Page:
Remarks by Ambassador Tan Jian at the Witheerenlezing Event (22 March, 2022, Roosendaal)
A very good evening to all of you.
I am so happy to meet with you all in person. This is the largest offline gathering I have ever attended since my arrival.
How we are longing for face-to-face exchanges.
And I haven’t seen lion dances for over two years.
My heartfelt thanks to the Lions Witheeren Roosendaal for organizing this event.
To all friends, thank you for your interest in and contribution to Sino-Duch relations. I also appreciate your social consciousness in attending this fund-raising evening.
North Brabant is the second largest province in the NL, known for its industrial centre and “Brainport”, locating at the crossroads on European trade route.
North Brabant and Jiangsu became sister provinces in 1994. The two provinces have twined 5 pairs of sister cities.
I was born and raised in Jiangsu province, and I know the five Chinese cities very well and lived in two of them.
(Impression of the NL)
I arrived in the NL on 25th December, 2020. You may ask how I feel.
Well, I had a very good first impression.
When I set foot on this land, getting out of the plane, taking a rest at the Airport lounge, I saw the porcelains in blue and white. The colour, the painting, the shape, were very Chinese.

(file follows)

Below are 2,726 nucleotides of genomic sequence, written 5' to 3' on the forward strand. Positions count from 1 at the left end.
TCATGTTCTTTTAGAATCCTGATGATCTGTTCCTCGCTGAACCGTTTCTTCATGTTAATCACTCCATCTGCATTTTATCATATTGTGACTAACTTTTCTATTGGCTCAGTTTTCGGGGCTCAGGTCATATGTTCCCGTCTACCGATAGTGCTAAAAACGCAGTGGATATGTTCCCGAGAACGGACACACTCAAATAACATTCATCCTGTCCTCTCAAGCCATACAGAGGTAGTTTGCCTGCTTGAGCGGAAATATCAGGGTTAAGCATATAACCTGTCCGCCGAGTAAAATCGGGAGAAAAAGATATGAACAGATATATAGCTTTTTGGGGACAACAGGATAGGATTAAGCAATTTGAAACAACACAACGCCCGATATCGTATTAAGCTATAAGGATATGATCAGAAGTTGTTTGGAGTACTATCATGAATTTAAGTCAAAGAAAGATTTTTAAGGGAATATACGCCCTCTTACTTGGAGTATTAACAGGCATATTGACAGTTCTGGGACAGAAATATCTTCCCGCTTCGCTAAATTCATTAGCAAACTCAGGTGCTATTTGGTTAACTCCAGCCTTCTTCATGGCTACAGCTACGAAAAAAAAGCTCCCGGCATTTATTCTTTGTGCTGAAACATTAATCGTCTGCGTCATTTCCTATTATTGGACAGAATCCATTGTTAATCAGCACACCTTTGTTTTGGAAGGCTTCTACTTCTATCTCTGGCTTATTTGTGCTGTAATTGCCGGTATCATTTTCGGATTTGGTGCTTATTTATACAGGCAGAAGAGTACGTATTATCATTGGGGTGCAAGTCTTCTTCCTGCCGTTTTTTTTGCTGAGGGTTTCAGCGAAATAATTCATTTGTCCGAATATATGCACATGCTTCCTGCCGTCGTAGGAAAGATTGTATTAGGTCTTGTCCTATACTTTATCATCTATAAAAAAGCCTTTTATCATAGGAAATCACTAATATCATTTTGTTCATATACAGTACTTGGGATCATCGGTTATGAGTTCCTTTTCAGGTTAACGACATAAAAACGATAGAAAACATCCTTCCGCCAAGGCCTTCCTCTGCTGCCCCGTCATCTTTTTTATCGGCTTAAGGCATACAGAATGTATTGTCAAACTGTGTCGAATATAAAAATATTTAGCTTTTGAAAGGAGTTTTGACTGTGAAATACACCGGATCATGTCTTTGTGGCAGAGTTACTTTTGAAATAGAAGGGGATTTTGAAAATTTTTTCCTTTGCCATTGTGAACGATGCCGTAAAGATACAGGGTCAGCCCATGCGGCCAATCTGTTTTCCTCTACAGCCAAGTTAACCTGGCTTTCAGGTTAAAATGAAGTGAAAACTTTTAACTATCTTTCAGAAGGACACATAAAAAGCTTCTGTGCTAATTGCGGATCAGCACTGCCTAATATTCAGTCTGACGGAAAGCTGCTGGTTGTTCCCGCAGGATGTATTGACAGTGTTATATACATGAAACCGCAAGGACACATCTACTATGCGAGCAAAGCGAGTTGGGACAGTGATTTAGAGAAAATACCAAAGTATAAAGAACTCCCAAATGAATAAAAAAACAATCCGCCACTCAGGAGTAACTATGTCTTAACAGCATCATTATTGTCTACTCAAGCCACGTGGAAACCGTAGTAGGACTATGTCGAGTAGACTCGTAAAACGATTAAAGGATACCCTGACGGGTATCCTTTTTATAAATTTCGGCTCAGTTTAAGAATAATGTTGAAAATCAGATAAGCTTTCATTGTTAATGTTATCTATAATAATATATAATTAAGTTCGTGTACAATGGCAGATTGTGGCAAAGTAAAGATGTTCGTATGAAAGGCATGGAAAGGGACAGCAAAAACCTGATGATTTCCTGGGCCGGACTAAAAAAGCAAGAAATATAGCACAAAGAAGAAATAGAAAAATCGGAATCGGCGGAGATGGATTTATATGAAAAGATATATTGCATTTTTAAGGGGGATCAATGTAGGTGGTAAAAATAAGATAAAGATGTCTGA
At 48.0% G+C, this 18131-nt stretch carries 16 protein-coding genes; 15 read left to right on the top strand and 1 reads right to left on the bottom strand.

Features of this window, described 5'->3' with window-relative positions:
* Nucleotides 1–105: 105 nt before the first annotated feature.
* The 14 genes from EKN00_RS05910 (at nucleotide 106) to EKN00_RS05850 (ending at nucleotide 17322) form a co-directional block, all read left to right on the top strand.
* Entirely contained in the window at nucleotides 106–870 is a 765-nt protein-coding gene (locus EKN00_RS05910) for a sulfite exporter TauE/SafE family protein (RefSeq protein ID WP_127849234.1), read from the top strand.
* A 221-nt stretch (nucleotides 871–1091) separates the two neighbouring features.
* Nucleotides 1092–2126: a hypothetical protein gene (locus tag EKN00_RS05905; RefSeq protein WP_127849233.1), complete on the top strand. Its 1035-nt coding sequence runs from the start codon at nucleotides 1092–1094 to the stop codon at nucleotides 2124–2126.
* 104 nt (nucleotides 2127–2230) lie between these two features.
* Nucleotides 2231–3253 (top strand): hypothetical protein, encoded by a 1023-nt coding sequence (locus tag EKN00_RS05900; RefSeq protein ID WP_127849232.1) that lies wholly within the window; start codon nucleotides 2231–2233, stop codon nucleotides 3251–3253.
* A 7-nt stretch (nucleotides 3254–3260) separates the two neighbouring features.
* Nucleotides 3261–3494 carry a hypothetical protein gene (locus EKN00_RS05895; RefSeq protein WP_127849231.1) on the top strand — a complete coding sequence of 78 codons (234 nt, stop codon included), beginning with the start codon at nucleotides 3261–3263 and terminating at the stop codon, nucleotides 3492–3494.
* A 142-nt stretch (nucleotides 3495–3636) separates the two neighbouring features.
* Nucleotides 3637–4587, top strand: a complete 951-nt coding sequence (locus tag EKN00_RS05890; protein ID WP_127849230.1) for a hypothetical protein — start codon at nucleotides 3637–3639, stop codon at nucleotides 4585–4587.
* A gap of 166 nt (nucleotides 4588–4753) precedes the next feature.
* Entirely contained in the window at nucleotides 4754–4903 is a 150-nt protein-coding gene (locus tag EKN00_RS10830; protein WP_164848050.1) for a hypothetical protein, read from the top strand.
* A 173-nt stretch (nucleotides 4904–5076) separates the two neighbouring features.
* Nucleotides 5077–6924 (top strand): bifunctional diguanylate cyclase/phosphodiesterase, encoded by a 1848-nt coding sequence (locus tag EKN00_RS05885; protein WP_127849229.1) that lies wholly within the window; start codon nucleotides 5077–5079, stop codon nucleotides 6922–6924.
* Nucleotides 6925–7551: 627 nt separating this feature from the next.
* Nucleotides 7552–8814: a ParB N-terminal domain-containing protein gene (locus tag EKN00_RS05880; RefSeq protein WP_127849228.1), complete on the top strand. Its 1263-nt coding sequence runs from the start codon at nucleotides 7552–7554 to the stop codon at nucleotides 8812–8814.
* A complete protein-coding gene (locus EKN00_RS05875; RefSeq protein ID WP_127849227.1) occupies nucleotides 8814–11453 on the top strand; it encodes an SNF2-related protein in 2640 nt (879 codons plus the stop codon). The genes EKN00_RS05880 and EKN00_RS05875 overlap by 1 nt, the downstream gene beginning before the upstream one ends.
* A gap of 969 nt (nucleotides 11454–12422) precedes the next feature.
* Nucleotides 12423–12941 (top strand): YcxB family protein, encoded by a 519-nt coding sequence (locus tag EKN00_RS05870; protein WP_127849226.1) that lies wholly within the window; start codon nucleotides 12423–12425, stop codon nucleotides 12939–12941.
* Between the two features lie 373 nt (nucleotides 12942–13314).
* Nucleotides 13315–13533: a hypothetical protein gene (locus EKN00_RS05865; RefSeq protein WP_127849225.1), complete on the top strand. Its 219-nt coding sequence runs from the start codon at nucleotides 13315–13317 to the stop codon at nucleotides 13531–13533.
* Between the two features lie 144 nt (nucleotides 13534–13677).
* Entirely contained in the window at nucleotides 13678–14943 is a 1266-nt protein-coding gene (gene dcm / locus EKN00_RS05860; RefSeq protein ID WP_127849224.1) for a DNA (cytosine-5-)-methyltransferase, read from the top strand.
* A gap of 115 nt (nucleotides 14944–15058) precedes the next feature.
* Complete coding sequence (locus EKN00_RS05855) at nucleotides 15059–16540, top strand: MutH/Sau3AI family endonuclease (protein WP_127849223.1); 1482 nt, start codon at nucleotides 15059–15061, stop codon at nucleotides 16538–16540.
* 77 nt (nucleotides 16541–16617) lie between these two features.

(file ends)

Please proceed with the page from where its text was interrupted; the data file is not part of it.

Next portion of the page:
My colleagues told me they were made in the NL, called the Delft blue.
I felt at home.
Over the past year, I have come to appreciate the greatness of this country.
At the Tokyo Summer Olympics, you outperformed other EU countries. At the Beijing Winter Olympics, you did equally well and ranked the 7th in the medal table.
I share your happiness.
The NL is a country with global footage, a near one trillion dollar GDP economy.
More importantly, it is full of vitality.
It has a lot of world renowned big brand companies, innovative SMEs and start-ups.
The NL is a power in trade & investment, a major player in the world economy.
PM Mark Rutte said the NL is larger than its relative size would suggest.
I fully agree.
As ambassador, I feel both the honour as well as the heavy responsibility.
(On the 50th anniversary)
Today’s gathering is special, because this year 2022 marks the 50th anniversary of the establishment of our diplomatic relations.
You may have watched the video clips on the TV in the room. Beside me is the logo for the anniversary.
Let me give you a brief introduction.
-The lines make up the number 50.
-The logo features national colors of Chinaand the NL: red and orange.
-The lines symbolize water streams. Water islife, water is power. Our two peoples have built major water conservancyprojects, the NL is well known for its “polder model”. Our two countriesestablished contacts more than 400 years ago thanks to the maritime silk road.
-Please note these are unfinished lines,flowing into the future.
Hope you like it.
The Dutch Embassy in Beijing coordinated the design, taking into consideration our suggestions. It is in a position to take the credit — and royalties if any.
You can see that we have a very strong sense of IPR protection.
After the founding of the People’s Republic of China, the NL was among the first Western countries to give it official recognition. Our two countries officially established diplomatic ties at the ambassadorial level on May 18, 1972.